My news outlet prides itself on offering informed, alternative perspectives to the predictable one-sided takes from the Palmetto State’s mainstream media – and last week was no exception. In case you missed it, I waded into an ongoing debate over the harvesting of horseshoe crab blood for use in medical testing – including the testing of Covid-19 vaccines.
This issue has been framed by several legacy media outlets in South Carolina as being nothing short of a “horseshoe crab holocaust” – an environmental travesty which is decimating the natural order of things along our state’s pristine 187-mile coastline.
Is that true? No. Not even remotely.
These press reports – fueled by fact-challenged propaganda from various eco-radical groups – have been hyperbolic at best, deliberately disingenuous at worst.
As I noted in my coverage last week, the harvesting of horseshoe crab blood is an essential component of the global response to Covid-19 – not to mention a vital line of defense in numerous other non-pandemic medical endeavors.
“The blue blood from Atlantic horseshoe crabs contains an extract called limulus amebocyte lysate (LAL),” I wrote. “Without getting too deep into the scientific weeds, LAL provides the most accurate, reliable and effective method of detecting bacterial endotoxins in biopharmaceutical products – including Covid-19 vaccines and a wide range of other applications.”
Among those applications? Intravenous drugs, antibiotics and implantable medical devices, to name just a few.
And while eco-radicals have been loudly decrying the alleged impacts of this harvesting on coastal marine ecosystems, the S.C. Department of Natural Resources (SCDNR) has actually observed “a population increase over the last several years” – which is consistent with estimates issued by the Atlantic States Marine Fisheries Commission (ASMFC).
South Carolina also protects these animals – which are returned to their habitat following their blood draws – from being butchered by commercial fisheries for use as eel and whelk bait.
Anyway, in writing on this issue I hoped South Carolina politicians would start paying closer attention to it – specifically as it relates to the legality of a recent federal order on horseshoe crab harvesting at the Cape Romain national wildlife refuge. I also hoped they would develop a greater appreciation not just for the critical role horseshoe crab blood plays in protecting public health – but also the significant impact this industry has on the state’s economy.
One South Carolina elected official – governor Henry McMaster – has actually done some due diligence on this subject. And yes, that took me somewhat by surprise considering the 74-year-old career politician has never been very quick on the uptake.
According to reporter Meg Kinnard of The Associated Press, McMaster recently visited a West Ashley, S.C. facility operated by Charles River – one of the companies which harvests horseshoe crab blood for medical use.
“It’s good to see this company thriving in the United States,” McMaster told Kinnard, adding that state leaders should do everything within their power to “onshore all of these critical operations.”
“We want to have as much stuff made here as we can,” the governor said, adding that the process must be conducted so as to meet “whatever requirements are there to protect the species — birds, horseshoe crabs, any sort of life.”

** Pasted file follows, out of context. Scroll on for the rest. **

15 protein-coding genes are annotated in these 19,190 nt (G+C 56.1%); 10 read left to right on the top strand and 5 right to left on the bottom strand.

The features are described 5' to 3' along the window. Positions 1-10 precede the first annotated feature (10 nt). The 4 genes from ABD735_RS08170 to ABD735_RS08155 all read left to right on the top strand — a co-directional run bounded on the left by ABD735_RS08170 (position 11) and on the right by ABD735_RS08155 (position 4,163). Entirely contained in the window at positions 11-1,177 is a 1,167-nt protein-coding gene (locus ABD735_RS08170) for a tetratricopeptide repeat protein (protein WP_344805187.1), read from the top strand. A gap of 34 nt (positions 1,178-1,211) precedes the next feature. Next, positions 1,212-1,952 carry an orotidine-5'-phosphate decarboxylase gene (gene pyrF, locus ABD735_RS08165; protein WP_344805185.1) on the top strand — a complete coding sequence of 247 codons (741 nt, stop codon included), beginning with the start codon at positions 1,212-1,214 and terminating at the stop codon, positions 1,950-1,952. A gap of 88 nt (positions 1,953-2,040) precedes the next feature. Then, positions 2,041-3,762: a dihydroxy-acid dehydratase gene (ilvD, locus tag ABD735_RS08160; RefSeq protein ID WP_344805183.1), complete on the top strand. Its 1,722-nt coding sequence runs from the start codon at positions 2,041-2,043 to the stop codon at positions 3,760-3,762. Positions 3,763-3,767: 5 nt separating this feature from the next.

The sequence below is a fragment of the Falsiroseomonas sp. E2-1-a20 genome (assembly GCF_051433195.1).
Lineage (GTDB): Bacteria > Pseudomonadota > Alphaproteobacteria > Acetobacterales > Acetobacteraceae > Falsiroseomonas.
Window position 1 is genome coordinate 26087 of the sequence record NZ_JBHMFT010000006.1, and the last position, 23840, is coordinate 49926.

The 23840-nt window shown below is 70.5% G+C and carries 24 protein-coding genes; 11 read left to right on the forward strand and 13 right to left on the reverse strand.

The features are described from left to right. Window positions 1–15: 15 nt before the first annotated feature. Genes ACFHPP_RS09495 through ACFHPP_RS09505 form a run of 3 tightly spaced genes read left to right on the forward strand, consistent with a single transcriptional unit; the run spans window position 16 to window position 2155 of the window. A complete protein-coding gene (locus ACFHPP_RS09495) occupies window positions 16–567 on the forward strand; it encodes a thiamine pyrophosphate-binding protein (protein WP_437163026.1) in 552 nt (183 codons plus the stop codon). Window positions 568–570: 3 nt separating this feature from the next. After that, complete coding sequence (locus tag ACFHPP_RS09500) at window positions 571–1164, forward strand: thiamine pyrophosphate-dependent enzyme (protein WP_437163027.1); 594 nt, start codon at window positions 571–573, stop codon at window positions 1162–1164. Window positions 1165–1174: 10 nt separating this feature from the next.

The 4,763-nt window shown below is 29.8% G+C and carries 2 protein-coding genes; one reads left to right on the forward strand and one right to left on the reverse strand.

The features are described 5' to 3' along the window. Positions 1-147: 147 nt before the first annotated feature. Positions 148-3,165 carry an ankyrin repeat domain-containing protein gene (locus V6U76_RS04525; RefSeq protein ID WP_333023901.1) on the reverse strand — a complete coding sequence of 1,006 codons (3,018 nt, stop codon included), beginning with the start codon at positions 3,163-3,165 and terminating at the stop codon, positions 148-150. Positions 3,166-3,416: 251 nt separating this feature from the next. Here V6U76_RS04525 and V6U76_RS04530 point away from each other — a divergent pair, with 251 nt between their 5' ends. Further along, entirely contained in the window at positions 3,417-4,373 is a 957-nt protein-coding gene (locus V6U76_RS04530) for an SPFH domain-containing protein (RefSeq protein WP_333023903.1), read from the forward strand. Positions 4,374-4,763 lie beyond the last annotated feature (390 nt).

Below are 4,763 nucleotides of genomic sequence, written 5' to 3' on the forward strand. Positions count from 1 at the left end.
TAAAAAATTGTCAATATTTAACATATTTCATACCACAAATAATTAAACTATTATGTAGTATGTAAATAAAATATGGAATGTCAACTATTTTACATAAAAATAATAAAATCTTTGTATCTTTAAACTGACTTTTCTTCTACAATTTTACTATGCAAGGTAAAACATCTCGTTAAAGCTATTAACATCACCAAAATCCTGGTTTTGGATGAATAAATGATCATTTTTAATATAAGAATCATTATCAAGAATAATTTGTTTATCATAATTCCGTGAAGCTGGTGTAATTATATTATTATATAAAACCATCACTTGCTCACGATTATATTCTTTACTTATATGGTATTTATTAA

That is true. Given the extensive impact the horseshoe crab has on the marine ecosystem – as well as dozens of species of migratory birds (who feast on its eggs) – it would be a travesty if its populations were being decimated. That could conceivably be debilitating not only to the environment, but also to South Carolina’s tourism economy – which Kinnard noted is “bolstered” by the presence of numerous, vibrant ecosystems.
Again, though, that is not what is happening …
In South Carolina, a vital medical benefit is being provided by the harvesting of these crabs – one which protects people from infection while simultaneously protecting these animals from being turned into mincemeat by commercial fisheries. While I am not surprised rabid environmentalists fail to grasp how this is a positive outcome for all concerned, it is sad but not surprising to see the mainstream press reflexively regurgitate their truth-averse spin.
That’s why it was nice to see a real reporter finally address this issue …
(Click to view)
Props to Kinnard (above) for telling this story in a manner befitting her status as an objective journalist – reinforcing her reputation as a rare MSM scribe who tells stories the way they deserve to be told. Specifically, I credit her for delving into the debate over Chinese-manufactured “alternatives” to the horseshoe crab blood – synthetic substances which have yet to be approved by the U.S. Food and Drug Administration (FDA) for use in medical testing.
This is an important component of this ongoing discussion – one I neglected to address in my original treatment of the issue.
Hopefully, McMaster learned something on his visit to Charles River. Because he and other South Carolina politicians are going to need to take decisive action on this issue sooner rather than later if they want to protect this critical medical technology (and the jobs it supports) from the eco-radicals and their propagandists.
ABOUT THE AUTHOR …
Will Folks is the founding editor of the news outlet you are currently reading. Prior to founding FITSNews, he served as press secretary to the governor of South Carolina. He lives in the Midlands region of the state with his wife and seven children. And yes, he has LOTS of hats (including that Durham Bulls’ lid pictured above).
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